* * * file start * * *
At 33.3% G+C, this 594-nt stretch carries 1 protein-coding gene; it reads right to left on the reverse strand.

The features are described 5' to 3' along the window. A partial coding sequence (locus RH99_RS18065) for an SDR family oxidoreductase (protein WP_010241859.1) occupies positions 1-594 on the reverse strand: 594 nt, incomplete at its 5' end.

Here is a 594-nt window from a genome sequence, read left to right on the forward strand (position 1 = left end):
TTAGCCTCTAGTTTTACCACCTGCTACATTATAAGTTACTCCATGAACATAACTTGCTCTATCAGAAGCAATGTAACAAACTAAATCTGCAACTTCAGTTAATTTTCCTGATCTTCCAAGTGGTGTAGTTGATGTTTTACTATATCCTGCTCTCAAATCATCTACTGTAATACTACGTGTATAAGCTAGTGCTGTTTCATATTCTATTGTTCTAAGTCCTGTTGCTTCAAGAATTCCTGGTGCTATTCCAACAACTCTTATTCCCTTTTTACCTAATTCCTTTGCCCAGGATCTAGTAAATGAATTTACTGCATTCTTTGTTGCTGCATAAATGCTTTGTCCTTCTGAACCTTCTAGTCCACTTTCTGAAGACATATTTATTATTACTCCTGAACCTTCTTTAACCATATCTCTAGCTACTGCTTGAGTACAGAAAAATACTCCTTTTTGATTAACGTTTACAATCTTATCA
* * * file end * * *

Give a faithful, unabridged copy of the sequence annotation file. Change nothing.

At 33.3% G+C, this 594-nt stretch carries 1 protein-coding gene; it reads right to left on the reverse strand.

The features are described 5' to 3' along the window. A partial coding sequence (locus RH99_RS18065) for an SDR family oxidoreductase (protein WP_010241859.1) occupies positions 1-594 on the reverse strand: 594 nt, incomplete at its 5' end.

Here is a 594-nt window from a genome sequence, read left to right on the forward strand (position 1 = left end):
TTAGCCTCTAGTTTTACCACCTGCTACATTATAAGTTACTCCATGAACATAACTTGCTCTATCAGAAGCAATGTAACAAACTAAATCTGCAACTTCAGTTAATTTTCCTGATCTTCCAAGTGGTGTAGTTGATGTTTTACTATATCCTGCTCTCAAATCATCTACTGTAATACTACGTGTATAAGCTAGTGCTGTTTCATATTCTATTGTTCTAAGTCCTGTTGCTTCAAGAATTCCTGGTGCTATTCCAACAACTCTTATTCCCTTTTTACCTAATTCCTTTGCCCAGGATCTAGTAAATGAATTTACTGCATTCTTTGTTGCTGCATAAATGCTTTGTCCTTCTGAACCTTCTAGTCCACTTTCTGAAGACATATTTATTATTACTCCTGAACCTTCTTTAACCATATCTCTAGCTACTGCTTGAGTACAGAAAAATACTCCTTTTTGATTAACGTTTACAATCTTATCA